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     Jun 27, 2006
Arcelor Mittal: The dawn of a steel giant
By David M Lenard

HUA HIN, Thailand - In a historic agreement that promised to reshape the global steel industry fundamentally, Luxembourg-based steel giant Arcelor SA agreed on Sunday to a merger with Rotterdam-based Mittal Steel, headed by Indian-born magnate Lakshmi Mittal, creating the world's largest steelmaker, three times as big as its nearest rival.

The merger, billed as a "merger of equals" in the two companies' joint June 26 press release, followed a marathon nine-hour meeting the previous day, during which Arcelor accepted Mittal's revised bid of 26.9 billion euros (US$33.7 billion), or 40.40 euros a share. Mittal's original offer had been for 17.5 billion euros; on May 19, this was increased to 24 billion euros, and Mittal had



stressed he would not increase the bid further. In the end, he did - the final offer was almost double the original bid. Analysts such as Gavin Wendt, with Sydney-based Fat Prophets Ltd, described the offer as "generous".

Neither was price the only concession Mittal had to make. His firm's stake in the merged company would be only 40%, far less than the controlling stake he had originally wanted, though this would still make Mittal by far the largest single shareholder in the combine. Significantly, too, the new firm will be named Arcelor Mittal, not Mittal Arcelor. (Kazuo Fujisawa of Japan's JFE Steel, writing in the Financial Times, waggishly suggested "M&A Steel" as a name for the newborn giant, reflecting both the initials of its two component firms and its manner of birth.)

Despite the steep price, the merger was clearly an immense personal triumph for Mittal. The steel tycoon, born in Sadulpur in the Indian state of Rajasthan, rose from humble beginnings to become one of the world's wealthiest men, and must have regarded the Arcelor bid as the capstone in a career of bold expansionary moves. Apparently, one of Mittal's first acts after the conclusion of the agreement was to call US billionaire Wilbur Ross, who sold his International Steel Group to Mittal last year. Ross told Bloomberg: "[Mittal] just said, 'We got it, we got it,' about 20 times."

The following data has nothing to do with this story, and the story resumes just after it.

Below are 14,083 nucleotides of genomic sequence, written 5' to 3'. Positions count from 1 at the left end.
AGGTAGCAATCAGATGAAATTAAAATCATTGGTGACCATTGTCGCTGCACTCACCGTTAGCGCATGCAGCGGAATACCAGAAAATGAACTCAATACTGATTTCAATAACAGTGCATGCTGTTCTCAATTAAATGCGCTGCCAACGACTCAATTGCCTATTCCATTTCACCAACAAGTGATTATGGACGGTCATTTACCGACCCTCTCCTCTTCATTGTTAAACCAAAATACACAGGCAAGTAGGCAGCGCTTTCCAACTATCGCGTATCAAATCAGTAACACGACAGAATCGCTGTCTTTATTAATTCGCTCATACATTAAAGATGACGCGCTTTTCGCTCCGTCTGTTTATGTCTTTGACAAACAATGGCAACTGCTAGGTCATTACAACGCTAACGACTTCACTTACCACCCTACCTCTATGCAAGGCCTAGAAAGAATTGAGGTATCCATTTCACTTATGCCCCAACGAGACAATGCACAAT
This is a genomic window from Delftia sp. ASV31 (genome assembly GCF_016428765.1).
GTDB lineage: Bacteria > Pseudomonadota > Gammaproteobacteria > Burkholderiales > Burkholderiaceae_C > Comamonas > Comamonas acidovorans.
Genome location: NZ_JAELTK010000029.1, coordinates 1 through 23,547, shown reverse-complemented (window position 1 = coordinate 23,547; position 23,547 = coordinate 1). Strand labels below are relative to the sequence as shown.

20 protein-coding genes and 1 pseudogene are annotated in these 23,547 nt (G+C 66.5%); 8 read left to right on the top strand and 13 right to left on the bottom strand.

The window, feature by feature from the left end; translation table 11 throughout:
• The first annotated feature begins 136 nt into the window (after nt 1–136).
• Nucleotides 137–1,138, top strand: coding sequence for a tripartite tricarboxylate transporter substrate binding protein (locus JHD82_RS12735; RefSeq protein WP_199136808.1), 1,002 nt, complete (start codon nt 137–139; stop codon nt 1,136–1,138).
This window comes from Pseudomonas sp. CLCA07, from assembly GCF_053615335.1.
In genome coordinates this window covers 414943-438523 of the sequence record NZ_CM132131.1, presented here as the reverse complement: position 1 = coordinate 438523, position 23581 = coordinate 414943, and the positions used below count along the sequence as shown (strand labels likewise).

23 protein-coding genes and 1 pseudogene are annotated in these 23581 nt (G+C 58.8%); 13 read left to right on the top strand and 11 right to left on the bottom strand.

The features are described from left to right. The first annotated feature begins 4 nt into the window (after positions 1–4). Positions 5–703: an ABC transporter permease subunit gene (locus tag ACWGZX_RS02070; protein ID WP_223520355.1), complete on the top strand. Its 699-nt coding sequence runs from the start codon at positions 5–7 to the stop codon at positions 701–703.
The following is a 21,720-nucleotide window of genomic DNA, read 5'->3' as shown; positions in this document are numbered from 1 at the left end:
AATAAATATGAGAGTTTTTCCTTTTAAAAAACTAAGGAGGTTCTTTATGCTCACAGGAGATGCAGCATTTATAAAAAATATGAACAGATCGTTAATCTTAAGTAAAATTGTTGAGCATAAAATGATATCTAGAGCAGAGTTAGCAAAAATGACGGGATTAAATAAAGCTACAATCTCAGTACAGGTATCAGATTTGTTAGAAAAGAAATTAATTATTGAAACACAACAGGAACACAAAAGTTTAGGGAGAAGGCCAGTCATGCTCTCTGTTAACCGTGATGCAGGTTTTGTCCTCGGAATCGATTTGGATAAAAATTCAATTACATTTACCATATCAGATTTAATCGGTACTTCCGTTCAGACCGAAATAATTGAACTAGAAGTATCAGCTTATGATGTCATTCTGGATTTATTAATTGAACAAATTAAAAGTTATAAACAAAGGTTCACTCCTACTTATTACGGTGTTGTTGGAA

The Indian media treated Mittal as a national hero on Monday, with the CNBC-TV18 television station calling him "the Sultan of Steel", and The Times of India displaying a picture of him wearing a gladiator's helmet. Indeed, the intense opposition by some Europeans to the Mittal bid was perceived by many Indians to have racial overtones, to the extent that the Indian government even complained diplomatically to the European Union.

The Arcelor Mittal press release on Monday also noted that Mittal executive - and Lakshmi Mittal's son - Aditya Mittal would sit on the management board of the combined firm. This was also a victory for Lakshmi Mittal, inasmuch as Arcelor chief executive officer Guy Dolle had singled out Aditya's inexperience as key justification for his claim that Mittal Steel was not professionally managed. At a January news conference, Dolle said bitingly, "I'd like to present to you my fellow managers [at Arcelor] - my son isn't one of them."

Dolle was conspicuously absent from the roster of Arcelor executives commenting favorably on the deal; deputy CEO Michael Wurth told reporters Sunday night, "We are absolutely happy," but refused to comment regarding Dolle's role in the new firm.

There is little doubt that Dolle was the key figure in Arcelor's often vitriolic efforts to fend off Mittal. This may have originated in a personal meeting between Mittal and Dolle in which Mittal first raised the possibility of a bid; Dolle is said to have reacted dismissively, then was horrified when Mittal refused to be put off, instead going ahead with a hostile takeover attempt.

"It is too late to do a friendly deal," Dolle had said, criticizing Mittal Steel's "mono-cultural management" and likening its offer - which included payment partly in Mittal shares - to "Monopoly money". The French executive even disparaged the quality of Mittal's products, likening them to "eau de cologne" in contrast to Arcelor's "perfume".

The Arcelor management, under Dolle's leadership, then proceeded to play virtually every takeover defense card imaginable in its ultimately doomed effort to keep Mittal at bay. Chief among these was the alternative deal with so-called "white knight" Severstal of Russia and its oligarch CEO Alexei Mordashov. Though Arcelor and Severstal had talked of a tie-up for years, and had even made legally binding commitments to a partnership just days ago, what apparently doomed that partnership, and sealed the deal for Mittal, was deep hostility by important Arcelor shareholders to the idea of combining Arcelor with the Russian firm.